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African American Education and Progression in Raplh Ellison's Invisible Man
Stockholm University, Faculty of Humanities, Department of English.
2016 (English)Independent thesis Basic level (degree of Bachelor), 10 credits / 15 HE creditsStudent thesis
Abstract [en]

                                  Abstract

Literary portraits of African Americans’ struggles in the United States for a more equal society have provided valuable insights into the pain and hardship they had to endure for a large portion of the United States’ existence. Ralph Ellison’s famous novel Invisible Man is one of those novels and is the primary source for this study. In this novel the unnamed African American protagonist tries to find a place of his own within a segregated society and has to succumb to the white man’s will to be part of American society. Despite the segregation and subjugation, the protagonist believes that he can progress in American society through education, but his development is constantly thwarted because of his skin colour. Ellison utilizes features from the bildungsroman to highlight how differently education works for African Americans and white people, since the traditional progression of the bildungsroman is not possible for the protagonist despite his trying to follow its traditional pattern. The thwarted progression instead seems to move the plot into another type of progression, namely a spiritual progression. I will therefore conclude that education in Invisible Man creates segregation and subjugation and that the protagonist’s progression is subverted into a spiritual progression. How the protagonist’s journey can be subverted is related to how power structures and discourses influence people’s actions and beliefs. I will use Michel Foucault’s Discipline and Punish and The Archaeology of Knowledge to explain how power structures and discourses enable segregation, subjugation and a spiritual progression. Furthermore, the result will reveal that, because of surrounding power structures and discourses, the protagonist cannot do anything in this American society other than conform to prevailing power structures or hide himself until he knows how to battle these structures.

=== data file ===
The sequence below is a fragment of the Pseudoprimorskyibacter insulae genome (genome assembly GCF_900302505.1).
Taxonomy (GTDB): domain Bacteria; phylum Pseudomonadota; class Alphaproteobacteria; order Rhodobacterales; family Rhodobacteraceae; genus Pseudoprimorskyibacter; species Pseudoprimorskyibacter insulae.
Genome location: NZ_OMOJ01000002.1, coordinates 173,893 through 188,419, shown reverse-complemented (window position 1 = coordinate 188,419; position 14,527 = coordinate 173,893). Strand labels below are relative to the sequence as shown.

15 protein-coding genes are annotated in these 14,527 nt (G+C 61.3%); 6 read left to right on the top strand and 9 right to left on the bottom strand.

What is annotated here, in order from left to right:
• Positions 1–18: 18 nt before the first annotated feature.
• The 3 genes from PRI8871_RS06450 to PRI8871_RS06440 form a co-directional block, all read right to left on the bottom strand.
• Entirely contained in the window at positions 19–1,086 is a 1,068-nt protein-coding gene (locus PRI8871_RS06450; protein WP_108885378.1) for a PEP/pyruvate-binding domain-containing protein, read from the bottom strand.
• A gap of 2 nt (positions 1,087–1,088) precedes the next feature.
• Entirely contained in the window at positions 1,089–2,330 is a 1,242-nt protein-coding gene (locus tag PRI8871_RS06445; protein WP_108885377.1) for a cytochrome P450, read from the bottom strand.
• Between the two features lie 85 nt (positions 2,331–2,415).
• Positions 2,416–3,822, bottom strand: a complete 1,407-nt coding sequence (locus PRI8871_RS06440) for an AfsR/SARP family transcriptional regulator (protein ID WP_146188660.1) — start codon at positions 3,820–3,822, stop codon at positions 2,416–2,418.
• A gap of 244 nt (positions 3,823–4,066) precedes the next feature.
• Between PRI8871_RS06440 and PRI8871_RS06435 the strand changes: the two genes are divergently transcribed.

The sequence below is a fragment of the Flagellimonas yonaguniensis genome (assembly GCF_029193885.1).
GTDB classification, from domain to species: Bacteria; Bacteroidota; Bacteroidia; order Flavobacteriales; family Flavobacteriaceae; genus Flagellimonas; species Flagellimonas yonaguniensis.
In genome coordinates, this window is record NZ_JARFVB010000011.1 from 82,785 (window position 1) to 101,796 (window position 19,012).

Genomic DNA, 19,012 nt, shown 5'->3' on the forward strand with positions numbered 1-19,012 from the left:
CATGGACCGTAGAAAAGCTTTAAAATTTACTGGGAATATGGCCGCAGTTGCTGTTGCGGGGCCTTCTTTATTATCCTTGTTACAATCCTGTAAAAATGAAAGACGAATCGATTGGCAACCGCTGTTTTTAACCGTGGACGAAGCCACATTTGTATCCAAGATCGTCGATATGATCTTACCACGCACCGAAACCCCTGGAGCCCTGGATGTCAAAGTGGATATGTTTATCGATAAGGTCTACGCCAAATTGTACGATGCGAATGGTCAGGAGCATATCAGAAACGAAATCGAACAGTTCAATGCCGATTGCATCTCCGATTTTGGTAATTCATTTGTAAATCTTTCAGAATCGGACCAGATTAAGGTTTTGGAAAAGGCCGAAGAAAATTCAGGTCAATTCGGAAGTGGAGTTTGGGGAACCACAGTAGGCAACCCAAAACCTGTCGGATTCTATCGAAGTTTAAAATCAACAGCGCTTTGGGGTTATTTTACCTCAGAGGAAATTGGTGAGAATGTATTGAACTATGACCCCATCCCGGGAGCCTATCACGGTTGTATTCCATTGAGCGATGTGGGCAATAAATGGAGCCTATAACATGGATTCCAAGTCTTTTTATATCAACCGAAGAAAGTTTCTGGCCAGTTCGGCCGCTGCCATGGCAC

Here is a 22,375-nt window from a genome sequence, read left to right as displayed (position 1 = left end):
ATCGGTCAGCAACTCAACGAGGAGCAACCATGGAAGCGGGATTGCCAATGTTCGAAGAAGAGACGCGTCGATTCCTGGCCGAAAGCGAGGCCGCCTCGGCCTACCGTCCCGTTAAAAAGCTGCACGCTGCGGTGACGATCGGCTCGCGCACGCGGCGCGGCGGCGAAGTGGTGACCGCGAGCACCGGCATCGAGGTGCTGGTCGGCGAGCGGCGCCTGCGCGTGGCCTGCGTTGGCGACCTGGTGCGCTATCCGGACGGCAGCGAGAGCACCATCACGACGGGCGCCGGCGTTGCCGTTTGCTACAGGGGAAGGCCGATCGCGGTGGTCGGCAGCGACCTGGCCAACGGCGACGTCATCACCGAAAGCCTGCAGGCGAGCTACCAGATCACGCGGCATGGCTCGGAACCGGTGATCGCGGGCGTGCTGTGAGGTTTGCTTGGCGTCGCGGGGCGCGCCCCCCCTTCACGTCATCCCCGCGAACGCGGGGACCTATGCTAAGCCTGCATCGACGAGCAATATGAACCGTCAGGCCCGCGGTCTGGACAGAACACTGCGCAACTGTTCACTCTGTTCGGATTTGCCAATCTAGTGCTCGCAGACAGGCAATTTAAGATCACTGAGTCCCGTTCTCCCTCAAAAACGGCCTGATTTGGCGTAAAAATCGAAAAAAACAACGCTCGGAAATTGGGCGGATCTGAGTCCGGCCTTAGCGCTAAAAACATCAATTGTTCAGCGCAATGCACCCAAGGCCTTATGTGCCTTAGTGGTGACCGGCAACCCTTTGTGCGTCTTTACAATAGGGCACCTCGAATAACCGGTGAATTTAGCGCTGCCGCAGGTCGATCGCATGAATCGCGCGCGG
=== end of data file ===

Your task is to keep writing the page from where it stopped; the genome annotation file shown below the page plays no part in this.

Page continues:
Keywords: Education; Segregation; Bildungsroman; Michel Foucault; African American.

Place, publisher, year, edition, pages
2016. , p. 28
Series
Stockholm English Studies, ISSN 2002-0163
Keywords [en]
Education; African American; Michel Foucault; Bildungsroman; Segregation
National Category
Specific Literatures
Identifiers
URN: urn:nbn:se:su:diva-131384OAI: oai:DiVA.org:su-131384DiVA, id: diva2:938173
Presentation
F355, Stockholm University, 106 91, Stockholm (English)
Supervisors
Examiners
Note

Literary Bachelor Essay

Available from: 2016-12-20 Created: 2016-06-16 Last updated: 2016-12-20Bibliographically approved

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